Arrangements have been put in place for emergency evacuation, if needed
Obama is expected to fly by a helicopter -- Marine One -- from the city airport to the Indian Navy's helibase INS Shikra at Colaba in south Mumbai.
Two jets, armed with advanced communication and security systems, and a fleet of over 40 cars will be part of Obamas convoy.
Around 800 rooms have been booked for the President and his entourage in Taj Hotel and Hyatt.The President's "entourage" will consist of some 3,000 people, and the trip is expected to cost $200 million per day. I strongly suspect that the 34 warships are not included in this price tag. Do the math.
So, what does the United States hope to gain from this trip? Well, Reuters says "Obama India's visit may be more style than substance":
NEW DELHI (Reuters) - A weakened U.S. President Barack Obama visits India this week to counter perceptions he has relegated the Asian power behind rivals China and Pakistan, but he may struggle to seal deals to help usher in billions of dollars of business.So,"ties are booming" and "outsourcing in cities such as IT hub Bangalore is worsening mass unemployment in the United States", and the trip is "aimed at boosting U.S. exports and jobs".
Economic ties are booming but Obama's visit from Saturday to Monday may fail to live up to President Bill Clinton's 2000 trip that helped break the diplomatic ice, or President George W. Bush's visit in 2006 when a civil nuclear deal was hailed as a landmark in ties.
Obama's drubbing in the mid-term elections may also tie his political hands when it comes to bold policy moves on India as growing worries emerge that outsourcing in cities such as IT hub Bangalore is worsening mass unemployment in the United States.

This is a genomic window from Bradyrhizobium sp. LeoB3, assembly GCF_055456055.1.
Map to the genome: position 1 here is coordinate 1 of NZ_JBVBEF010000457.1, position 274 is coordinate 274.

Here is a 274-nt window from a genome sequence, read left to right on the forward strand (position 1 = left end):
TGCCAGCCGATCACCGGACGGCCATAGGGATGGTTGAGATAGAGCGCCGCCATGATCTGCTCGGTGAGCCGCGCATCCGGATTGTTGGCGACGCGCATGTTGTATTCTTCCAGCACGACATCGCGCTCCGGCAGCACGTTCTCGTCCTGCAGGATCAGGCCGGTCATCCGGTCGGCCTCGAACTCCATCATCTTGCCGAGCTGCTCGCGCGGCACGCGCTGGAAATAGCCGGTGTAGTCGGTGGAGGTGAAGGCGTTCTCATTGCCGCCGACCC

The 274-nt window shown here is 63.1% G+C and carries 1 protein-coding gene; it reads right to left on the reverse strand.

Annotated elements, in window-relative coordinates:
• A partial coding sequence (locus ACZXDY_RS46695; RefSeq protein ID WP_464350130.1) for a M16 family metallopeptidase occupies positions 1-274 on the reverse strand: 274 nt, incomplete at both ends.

It was a sign of the times that Obama told the Press Trust of India that India should open up its markets to U.S. companies, a stance that may dominate a 10-day trip of Asia aimed at boosting U.S. exports and jobs, crucial for his presidency's fate.
"Obama is going to be too preoccupied domestically, and you won't see a more aggressive foreign policy going forward," said Amitabh Mattoo, professor of international politics at Jawaharlal Nehru University.
"On his upcoming trip, I think that the best India can hope for is a consolidation of the relationship established under President Bush."
The average Indian exists on less than $2 per day which is exactly why U.S. companies are outsourcing jobs there. So, again, what is the upside to us? I still don't see it. Again from the Reuters piece:
A bilateral trade boom has seen total flows treble to $36.5 billion in goods in the decade to 2009-10, but the United States slipped from number one to three in India's trade partners. India lags China, the United States' third-biggest trading partner.
Washington faces a host of hurdles, including Indian worries that signing defense pacts -- which are necessary for the U.S. arms sales to go through -- may land New Delhi in a wider entanglement with the U.S. military.
The civil nuclear deal with the United States was signed to great fanfare, but it struggled through parliament and now the accord has sparked criticism that U.S. companies in the sector will be discouraged to invest due to high liabilities.
Obama has already played down ending a ban on U.S. exports of dual-use technology, telling the Press Trust of India it was "very difficult and complicated" to meet Indian expectations.
Obama may offer some support for India's place for a permanent seat on the U.N Security Council, but he will likely step short of a full endorsement.
"It will be the opportunity to consolidate all that we have built in the past decade," Foreign Secretary Nirupama Rao was quoted as saying in the Indian Express. "We are not in a stage in our relationship for dramatic breakthroughs and big-bang."
For its part, India will be wary of perceptions it is putting its eggs into one U.S. basket despite Obama's personal ties with Prime Minister Manmohan Singh. Any sign of India's sovereignty being undermined can rally political opposition against Singh.